There is often so much gloom and doom surrounding Australian industry (food or otherwise) and sometimes it feels very difficult to buy Australian made foods, never mind about the company being Australian owned.
When the press release dropped in the inbox, announcing that Bondi Chai was now available retail my first thought that this was not for me, or Eating Adelaide. The most exotic I get with my tea is matcha and if I’m out I will always drink coffee because cups of tea in cafés are just never the same as the ones you make at home.
However, the word “Australia” was mentioned a few times which made me dig a little deeper. The good news is that Bondi Chai is 100% Australian owned (it’s a privately held company) and 99% of its ingredients are sourced from Australia.
You may be familiar with Bondi Chai from café menus but you may not know that in April this year it became available retail. Packs of eight single serve sachets are available from Woolworths for $6.99. It comes in two flavours: club cinnamon and vanilla honey.
Did you know there is such a thing as World Gin Day? Well, there is and it rolls around again this Saturday 15 June.
I always think of gin as a summer drink so it’s hardly surprising that World Gin Day (now in its fifth incarnation) originated in … the UK where 15 June is as good a guess as any as to when that one day of summer might actually be!
But even if it is a bit wintery in Adelaide, if you’re prepared to brave the cold on Saturday, there are plenty of gin related activities.
The Howling Owl on Frome Street is offering a gin masterclass as well as gin tasting boards and, naturally, the chance to win gin.
Yelp is running a more structured event in conjunction with West Winds gin, where you can head to four different venues, sampling four different gin cocktails along with the way … with a gin expert in tow.
Even some venues outside the CBD are making an appearance: Eden Dining Room & Bar will be showcasing four different gin cocktails (including one that involves basil and sous-vide, I’m told) at a pop up bar on Leigh Street.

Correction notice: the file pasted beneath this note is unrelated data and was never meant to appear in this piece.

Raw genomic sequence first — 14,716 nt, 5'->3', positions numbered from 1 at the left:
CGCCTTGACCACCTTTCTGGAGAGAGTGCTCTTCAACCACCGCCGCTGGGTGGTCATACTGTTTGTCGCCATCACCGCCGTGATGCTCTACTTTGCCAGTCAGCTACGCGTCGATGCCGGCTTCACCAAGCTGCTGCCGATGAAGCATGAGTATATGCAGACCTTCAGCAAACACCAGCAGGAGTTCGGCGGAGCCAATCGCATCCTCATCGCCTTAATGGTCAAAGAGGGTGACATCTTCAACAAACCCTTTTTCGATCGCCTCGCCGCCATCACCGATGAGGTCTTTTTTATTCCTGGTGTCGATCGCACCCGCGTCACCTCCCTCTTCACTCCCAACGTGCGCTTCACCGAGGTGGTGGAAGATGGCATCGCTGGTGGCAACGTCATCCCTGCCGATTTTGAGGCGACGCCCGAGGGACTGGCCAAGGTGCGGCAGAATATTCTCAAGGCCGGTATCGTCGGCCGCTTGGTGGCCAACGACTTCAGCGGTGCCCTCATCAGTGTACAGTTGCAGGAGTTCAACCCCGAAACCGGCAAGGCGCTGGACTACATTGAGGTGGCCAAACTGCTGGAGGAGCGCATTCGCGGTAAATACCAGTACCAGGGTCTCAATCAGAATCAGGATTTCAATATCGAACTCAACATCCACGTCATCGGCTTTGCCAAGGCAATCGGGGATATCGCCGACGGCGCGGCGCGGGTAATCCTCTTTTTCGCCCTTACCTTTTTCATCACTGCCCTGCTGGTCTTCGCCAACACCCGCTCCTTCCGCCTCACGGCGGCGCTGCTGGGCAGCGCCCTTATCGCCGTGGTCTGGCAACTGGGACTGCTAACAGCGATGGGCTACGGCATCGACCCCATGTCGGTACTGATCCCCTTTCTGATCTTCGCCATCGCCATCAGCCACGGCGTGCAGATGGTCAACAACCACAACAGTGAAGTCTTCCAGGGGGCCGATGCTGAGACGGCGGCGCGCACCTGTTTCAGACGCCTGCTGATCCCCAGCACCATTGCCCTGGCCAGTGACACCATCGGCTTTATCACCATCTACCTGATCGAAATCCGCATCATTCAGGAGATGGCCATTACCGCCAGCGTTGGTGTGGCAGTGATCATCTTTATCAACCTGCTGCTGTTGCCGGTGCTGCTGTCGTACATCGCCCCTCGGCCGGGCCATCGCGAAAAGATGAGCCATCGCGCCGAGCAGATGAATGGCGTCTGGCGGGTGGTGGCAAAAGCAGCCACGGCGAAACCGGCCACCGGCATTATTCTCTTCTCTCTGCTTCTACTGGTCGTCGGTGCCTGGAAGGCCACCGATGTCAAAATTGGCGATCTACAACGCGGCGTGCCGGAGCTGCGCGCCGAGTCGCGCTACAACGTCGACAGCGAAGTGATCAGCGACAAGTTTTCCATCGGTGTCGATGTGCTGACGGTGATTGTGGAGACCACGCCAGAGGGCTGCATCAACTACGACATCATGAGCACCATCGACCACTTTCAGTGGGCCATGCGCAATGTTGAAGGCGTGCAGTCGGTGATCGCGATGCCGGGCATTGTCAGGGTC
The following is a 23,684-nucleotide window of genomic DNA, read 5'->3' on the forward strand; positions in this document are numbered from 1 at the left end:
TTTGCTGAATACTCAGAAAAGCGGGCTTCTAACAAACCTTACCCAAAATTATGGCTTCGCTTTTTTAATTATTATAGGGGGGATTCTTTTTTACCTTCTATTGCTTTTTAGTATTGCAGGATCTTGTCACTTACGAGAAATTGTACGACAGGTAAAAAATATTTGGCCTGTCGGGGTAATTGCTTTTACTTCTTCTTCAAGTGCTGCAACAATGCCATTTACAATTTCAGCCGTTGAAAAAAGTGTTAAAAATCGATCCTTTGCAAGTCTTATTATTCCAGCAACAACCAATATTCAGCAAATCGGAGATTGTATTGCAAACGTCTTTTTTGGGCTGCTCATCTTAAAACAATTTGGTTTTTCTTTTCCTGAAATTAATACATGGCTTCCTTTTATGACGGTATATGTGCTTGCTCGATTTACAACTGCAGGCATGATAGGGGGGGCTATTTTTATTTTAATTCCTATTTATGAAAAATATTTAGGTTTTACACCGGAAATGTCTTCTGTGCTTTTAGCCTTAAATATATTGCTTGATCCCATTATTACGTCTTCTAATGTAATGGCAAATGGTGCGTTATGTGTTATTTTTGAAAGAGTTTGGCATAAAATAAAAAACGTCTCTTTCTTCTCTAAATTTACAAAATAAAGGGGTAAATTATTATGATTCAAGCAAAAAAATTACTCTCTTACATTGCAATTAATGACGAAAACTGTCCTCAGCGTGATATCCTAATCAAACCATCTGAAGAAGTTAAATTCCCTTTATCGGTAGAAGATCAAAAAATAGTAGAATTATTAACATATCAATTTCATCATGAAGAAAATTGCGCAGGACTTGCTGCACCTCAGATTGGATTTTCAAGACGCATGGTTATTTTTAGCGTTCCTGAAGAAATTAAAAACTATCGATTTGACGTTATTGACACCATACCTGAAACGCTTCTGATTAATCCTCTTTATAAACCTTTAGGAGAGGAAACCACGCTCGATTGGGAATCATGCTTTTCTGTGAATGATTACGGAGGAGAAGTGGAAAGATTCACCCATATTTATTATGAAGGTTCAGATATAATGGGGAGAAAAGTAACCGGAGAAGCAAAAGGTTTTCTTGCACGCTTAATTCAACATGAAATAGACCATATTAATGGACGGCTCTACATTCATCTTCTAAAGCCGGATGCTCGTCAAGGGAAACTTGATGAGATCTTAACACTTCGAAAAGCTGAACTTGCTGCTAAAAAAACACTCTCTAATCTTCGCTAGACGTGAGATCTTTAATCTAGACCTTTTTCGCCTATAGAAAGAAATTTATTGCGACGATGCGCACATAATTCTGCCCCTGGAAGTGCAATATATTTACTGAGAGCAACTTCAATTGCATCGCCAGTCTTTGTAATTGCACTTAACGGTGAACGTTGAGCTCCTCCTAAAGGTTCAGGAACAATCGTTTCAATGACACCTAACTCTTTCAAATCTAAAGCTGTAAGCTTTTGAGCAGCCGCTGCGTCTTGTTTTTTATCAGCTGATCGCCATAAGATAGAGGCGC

And if you can’t participate in any of these more official activities … you do have the perfect excuse to start your Saturday evening with a gin based apéritif.
If you are trying to be healthy, filo pastry is an excellent way of having pastry and feeling virtuous – all at once. It IS a pain to work with – no matter how beatific TV chefs look while they’re using it, cheerfully advising to cover it with a damp tea towel. Generally I find we open a packet, don’t use it quickly enough and it becomes a troublesome flaky and yet in patches gooey horrid mess.
I suppose the moral of that story is to use it more often.
The recipe I posted for Jamie Oliver’s spinach and feta filo pie is one of the most popular on this site. And as popular as it is in our household, variety is always the spice of life.
This pie will not only help use up that pesky filo, but contains meat (chicken), so it satisfies those who aren’t keen on a high vegetarian meal count!
It received a thumbs up from all and so will definitely be on the menu again.
Chicken, Ricotta and Lemon Pie
- 1 packet chicken thigh fillets (there are usually 6 in a packet and ~ 500g)
- 250g frozen spinach
- garlic (to taste) - I used a couple of cloves
- chopped rosemary or thyme (fresh is best, but use dried thyme as a substitute, dried rosemary is horrible)
- zest of 1 lemon
- 6 eggs
- 100g ricotta
- filo pastry
- olive oil
- Defrost spinach in microwave and then dry fry in a hot frying pan, to evaporate the water. Set aside.
- Preheat oven to 220C (conv, 200C fan).
- Chop chicken into bite size pieces and place it in a bowl with some olive oil, the chopped garlic and chopped herbs. Season with salt and pepper. If you have time, set aside for half an hour.
- Heat a large, oven proof frying pan. Brown the chicken: do this in two or three patches so the pan stays hot and the chicken takes colour. Remove the chicken from the pan and set aside in a clean bowl.
- Wipe the pan out with a paper towel. Working quickly, brush the pan with olive oil and start layering the filo. Brush each layer of filo with olive oil. You will need about 6 or 7 layers. If you have the filo overhanging the pan you can fold it over the filling to make a pastry lid.
- Add the chicken to the pan, reserving the juices.
- To the juices add the lemon zest and eggs. And then beat in the spinach.
- Pour this mix over the chicken and scatter over the ricotta.
- Fold over any overhanging pastry.
- Cook on a medium heat on the stove for a few minutes before placing in the hot oven.
- Bake until filling is set. This took about 40 minutes (in our normally very fast oven). If the filo pastry starts to brown, cover lightly with either baking paper or tin foil.
- When the filling is set, remove from the oven, cover and set aside for 10 minutes. This makes it much easier to remove the pie from the pan.